Friday, July 29, 2005

The Emperor Has No Clothes

How Aristide & Co. plundered the Haitian Treasury; Dark clouds on the Alexandre-Latortue government

The publication this week of the preliminary findings
of the "Commission d'EnquĂȘte Administrative" (CEA),
headed by former Senator Paul Denis, has uncovered a
disturbing pattern of systematic looting of the
Treasury during the Jean-Bertrand Aristide presidency.
We can only salute what is probably a first in Haitian
history:

a) the commission did its work in secrecy and there
were no leaks until the publication of the preliminary
report;
b) the quality of the investigation is extremely good;
c) the report includes TRANSCRIPTS of key interviews
with a number of former high level Lavalas dignitaries
(probably a first in Haitian history)
d) the report also includes copies of correspondence,
extensive documentation of financial shenanigans, etc.

What is striking to any observer is the sheer
magnitude of the embezzlement concocted by Aristide
and his cronies and the large number of individuals
involved, starting with Aristide himself. Former
Lavalas congressmen, ministers, and a number of
Aristide relatives as well as businessmen figure on
the long list of beneficiaries and/or thieves. Coming
on the heels of the UCREF report on the embezzlement
at the Aristide Foundation for Democracy and a number
of associated shell companies, a clearer picture of
the Aristide-directed looting of public funds has
emerged.

Readers can access key elements of the report (in
French) at the following websites:

http://www.ntsnews.com/bpm/commission_enquete.htm
http://www.ntsnews.com/bpm/commission_enquete_part_II.htm
http://www.ntsnews.com/bpm/commission_enquete_part_III.htm
http://www.ntsnews.com/bpm/commission_enquete_contrats.htm

The reports speak for themselves. I would like to draw
your attention to a number of intriguing points:

Cooperation of Yvon Neptune

In what is sure to be a shock for many, former Prime
Minister Yvon Neptune agreed to answer the questions
of the investigators. And what an interview that was!
We learn that:

1. Yvon Neptune had no real power as prime minister;
he was deathly afraid of Finance Minister Faubert
Gustave who was, in his words, a "super-minister" and
who called the shots on all expenses, legitimate or
illegal, that were undertaken on behalf of Aristide;

2. Neptune recognizes that Oriel Jean, Aristide's
former security chief now in custody in the US on
charges of drug smuggling, was receiving donations
routinely from the Prime Minister's office "on the
basis of his needs" (Neptune's own words.)

3. The much touted "Alpha Economique" plan of Aristide
existed in name only.

The interview reveals that Neptune was certainly not
the administrator that he was cracked up to be. We
discover an average to below-average manager of people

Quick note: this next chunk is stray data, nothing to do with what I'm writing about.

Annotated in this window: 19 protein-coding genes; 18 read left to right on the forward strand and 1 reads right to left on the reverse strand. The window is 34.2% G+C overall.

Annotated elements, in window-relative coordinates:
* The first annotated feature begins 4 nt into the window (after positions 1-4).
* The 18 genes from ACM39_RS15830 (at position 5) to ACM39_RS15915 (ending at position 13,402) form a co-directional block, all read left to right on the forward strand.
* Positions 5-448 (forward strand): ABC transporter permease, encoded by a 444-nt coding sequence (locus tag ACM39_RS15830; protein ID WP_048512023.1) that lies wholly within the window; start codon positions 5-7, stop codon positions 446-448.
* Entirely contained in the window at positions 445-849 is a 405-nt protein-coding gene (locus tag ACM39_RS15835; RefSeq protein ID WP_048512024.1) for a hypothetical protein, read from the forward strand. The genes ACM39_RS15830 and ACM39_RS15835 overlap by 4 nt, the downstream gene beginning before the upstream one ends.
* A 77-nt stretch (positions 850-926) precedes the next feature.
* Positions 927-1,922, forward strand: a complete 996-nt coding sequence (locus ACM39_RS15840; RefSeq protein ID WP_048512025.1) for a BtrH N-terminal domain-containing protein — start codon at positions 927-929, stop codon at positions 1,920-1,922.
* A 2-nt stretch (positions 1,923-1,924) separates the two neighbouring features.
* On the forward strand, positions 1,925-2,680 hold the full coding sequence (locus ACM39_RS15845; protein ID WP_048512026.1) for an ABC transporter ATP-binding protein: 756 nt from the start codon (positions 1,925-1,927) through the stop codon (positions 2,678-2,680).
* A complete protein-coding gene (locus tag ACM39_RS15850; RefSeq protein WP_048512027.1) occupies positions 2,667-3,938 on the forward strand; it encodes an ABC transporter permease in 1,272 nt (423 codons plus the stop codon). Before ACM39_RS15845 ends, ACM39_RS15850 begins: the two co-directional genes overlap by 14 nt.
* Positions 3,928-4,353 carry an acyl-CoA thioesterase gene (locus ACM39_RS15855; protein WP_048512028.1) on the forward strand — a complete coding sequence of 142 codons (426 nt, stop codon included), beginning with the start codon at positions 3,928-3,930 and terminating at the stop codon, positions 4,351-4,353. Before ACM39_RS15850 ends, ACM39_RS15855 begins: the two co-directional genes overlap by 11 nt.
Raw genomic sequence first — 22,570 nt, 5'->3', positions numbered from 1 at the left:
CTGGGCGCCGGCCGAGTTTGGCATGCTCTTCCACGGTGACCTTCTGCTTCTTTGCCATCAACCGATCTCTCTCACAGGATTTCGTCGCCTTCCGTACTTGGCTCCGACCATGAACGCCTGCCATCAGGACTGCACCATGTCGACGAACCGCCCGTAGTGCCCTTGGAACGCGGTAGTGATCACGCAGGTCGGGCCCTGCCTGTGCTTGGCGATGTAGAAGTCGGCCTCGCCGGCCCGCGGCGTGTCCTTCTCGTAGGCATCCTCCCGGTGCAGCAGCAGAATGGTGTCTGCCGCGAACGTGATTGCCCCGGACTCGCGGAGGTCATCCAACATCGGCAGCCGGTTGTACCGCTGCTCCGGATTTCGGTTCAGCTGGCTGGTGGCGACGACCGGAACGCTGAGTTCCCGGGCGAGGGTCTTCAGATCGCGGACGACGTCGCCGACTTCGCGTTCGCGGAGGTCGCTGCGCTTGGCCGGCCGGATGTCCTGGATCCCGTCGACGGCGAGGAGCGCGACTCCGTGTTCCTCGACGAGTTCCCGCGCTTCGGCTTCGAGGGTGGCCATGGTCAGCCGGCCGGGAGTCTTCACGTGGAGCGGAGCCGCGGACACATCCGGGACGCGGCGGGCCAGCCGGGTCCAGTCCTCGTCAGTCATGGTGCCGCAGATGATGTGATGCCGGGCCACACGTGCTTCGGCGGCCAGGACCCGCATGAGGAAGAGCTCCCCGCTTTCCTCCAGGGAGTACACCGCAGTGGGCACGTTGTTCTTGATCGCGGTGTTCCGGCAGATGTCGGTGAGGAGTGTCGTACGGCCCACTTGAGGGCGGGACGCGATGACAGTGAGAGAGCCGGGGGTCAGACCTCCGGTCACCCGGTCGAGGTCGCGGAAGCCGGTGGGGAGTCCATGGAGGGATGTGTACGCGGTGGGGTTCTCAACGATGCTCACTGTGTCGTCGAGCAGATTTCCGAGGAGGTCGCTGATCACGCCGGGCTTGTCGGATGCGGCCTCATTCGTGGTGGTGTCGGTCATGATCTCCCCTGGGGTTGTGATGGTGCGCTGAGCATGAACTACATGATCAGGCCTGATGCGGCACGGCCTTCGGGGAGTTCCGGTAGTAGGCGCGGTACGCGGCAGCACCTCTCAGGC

who had some integrity (let's call a spade a spade)
but who certainly decided to roll over and let
Aristide run roughshod over him. Quite a pitiful
interview in the end as it demonstrated that Neptune
was completely out of his league and should have
remained the good architect that he was.

While Aristide is in South Africa enjoying his
millions and managing his little guerilla warfare,
poor Neptune is left holding the bag.

Cooperation of Jean-Jacques Valentin

Another shocker! For many years, Jean-Jacques Valentin
was Aristide's man at Customs, where he oversaw a
large bureaucracy which received the majority of the
government's revenues. Valentin described very
eloquently the pattern of embezzlement and deceit that
Aristide and Faubert Gustave established to get around
administrative procedures and help their cronies
circumvent customs duties. Two of the biggest
beneficiaries of the scheme were none other than Lesly
Lavelanet, brother-in-law of Aristide, who owes
Customs over US$1 million in unpaid customs duties and
Dieuseul Tchokanté Joseph, a staples importer, who
became a front man for Lavelanet as well as other rice
importers associated to Aristide.

Finally, we must stress that the publication of this
preliminary report has ruffled many feathers within
the Alexandre-Latortue government. Paul Denis stated
that he received minimal cooperation from the National
Palace. That is not surprising at all. The current
chief of staff, Michel Brunache, has close links with
Gladys Lauture, a former "economic advisor" to
Aristide who masterminded a number of embezzlement
schemes. Brunache has actually blocked the
investigations into the practices at the Palace for
two reasons:

1. to protect Gladys Lauture, and by extension
Brunache's former boss, attorney Gary Lissade, who is
also implicated in a number of sordid schemes in the
CEA/Paul Denis report;

2. to prevent investigators from uncovering Brunache's
embezzlement scheme for the benefit of his
father-in-law, Boniface Alexandre, and his own pockets
of course. Brunache has continued the practice first
established by Aristide at the National Palace, which
call for minimal supervision and documentation (if at
all) of expenditures.

We must be vigilant. Aristide is the past, and we need
to expose him for what he was: a vulgar, blood-thirsty
criminal who used the poor of Haiti to wage his war of
hatred and enrich himself at the sam etime. But we
also need to focus on the present and start
investigating the crooked deals of the current
administration. There are a few, and they are being
perpetrated by people close to the current President
and Prime Minister.

We must also start asking the hard questions:

1. Why is Mr. Latortue's district attorney
("commissaire du gouvernment") so weak and ineffective?
2. Why are the current "managers" of the National
Palace and Teleco blocking the Paul Denis/CEA
investigation?
3. When will Latortue get rid of the bad apples that
are completely spoiling his current leadership? Or is
he involved?

Haiti needs new leadership and a new beginning. The
truth will set us all free ... finally.

Jean-Claude Jasmin